Dusky Electronics Toasted Drive Review

An incredibly versatile overdrive that will bring the most out of your rig.

Wonderfully organic overdrive tones. Inventive control setup.

Not for the hi-gain set.

$175

Dusky Electronics Toasted Drive
duskyamp.com

4.5
4.5
4
4.5

I love playing a piece of gear that makes me forget that I’m playing a piece of gear. While there are plenty of weird and wacky stomps that will make your guitar sound like sci-fi soundtrack, the Dusky Toasted Drive is certainly not one of those. It’s part clean boost, part medium-gain overdrive, and 100-percent useful. And though the controls look like those from a very standard overdrive, Dusky’s efforts to mine new gold out of a classic setup yield tone treasure.


The temperature (gain), more (volume), and color (treble boost) controls are very interactive with each other, which means many possible variations on the basic voice. The Toasted Drive also uses MOSFET gain stages rather than diode clipping to generate dirt. To my ears (and fingers), this gives the pedal a much more amp-like sound and feel and allows natural guitar/amp tones to shine more clearly.

Even at maximum settings for each parameter, the Toasted Drive never gets unwieldly, out of control, or harsh. Its tone is focused with rather tight midrange response and plenty of high-end that you can sculpt with either your guitar’s controls or the pedal’s color knob. And its natural transparency means I would happily use it as the first source of drive in a pedalboard gain stack. At $175 the Dusky competes with many similar and very nice pedals, but you’d be hard pressed to find one that slides into your signal chain so effortlessly.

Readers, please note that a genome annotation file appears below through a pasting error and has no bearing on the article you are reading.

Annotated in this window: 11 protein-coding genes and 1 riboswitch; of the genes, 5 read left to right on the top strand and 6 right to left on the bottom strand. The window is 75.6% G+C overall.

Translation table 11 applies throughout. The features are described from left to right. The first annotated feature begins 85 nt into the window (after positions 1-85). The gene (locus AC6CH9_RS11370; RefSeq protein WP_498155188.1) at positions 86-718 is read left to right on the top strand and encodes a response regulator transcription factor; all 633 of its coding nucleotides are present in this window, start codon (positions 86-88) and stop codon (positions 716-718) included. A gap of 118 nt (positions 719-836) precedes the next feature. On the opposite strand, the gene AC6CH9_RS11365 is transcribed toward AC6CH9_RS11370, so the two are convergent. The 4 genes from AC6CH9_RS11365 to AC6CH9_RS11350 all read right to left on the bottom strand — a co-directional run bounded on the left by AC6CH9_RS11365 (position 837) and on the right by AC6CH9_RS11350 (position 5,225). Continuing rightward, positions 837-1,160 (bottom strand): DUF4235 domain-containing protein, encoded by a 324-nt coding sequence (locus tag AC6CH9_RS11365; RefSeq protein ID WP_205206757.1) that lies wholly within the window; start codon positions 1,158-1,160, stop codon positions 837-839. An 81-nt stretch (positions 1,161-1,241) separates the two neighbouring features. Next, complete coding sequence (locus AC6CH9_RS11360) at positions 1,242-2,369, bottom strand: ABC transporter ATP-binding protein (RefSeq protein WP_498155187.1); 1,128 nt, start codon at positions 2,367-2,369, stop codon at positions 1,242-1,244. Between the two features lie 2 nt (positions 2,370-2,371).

Test Gear: Fender Stratocaster, Schroeder Chopper TL, Fender Jaguar, Revv D20

There’s way more than blues-rock fodder buried in the crevices of the most overused scale in music.

Beginner

Intermediate

  • Explain how chords are generated from scales.
  • Create unusual harmonies, chord progressions, bass lines, and melodies using the blues scale.
  • Demonstrate how music theory and musical intuition can coalesce to create unique sounds from traditional materials.
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Last updated on May 21, 2022

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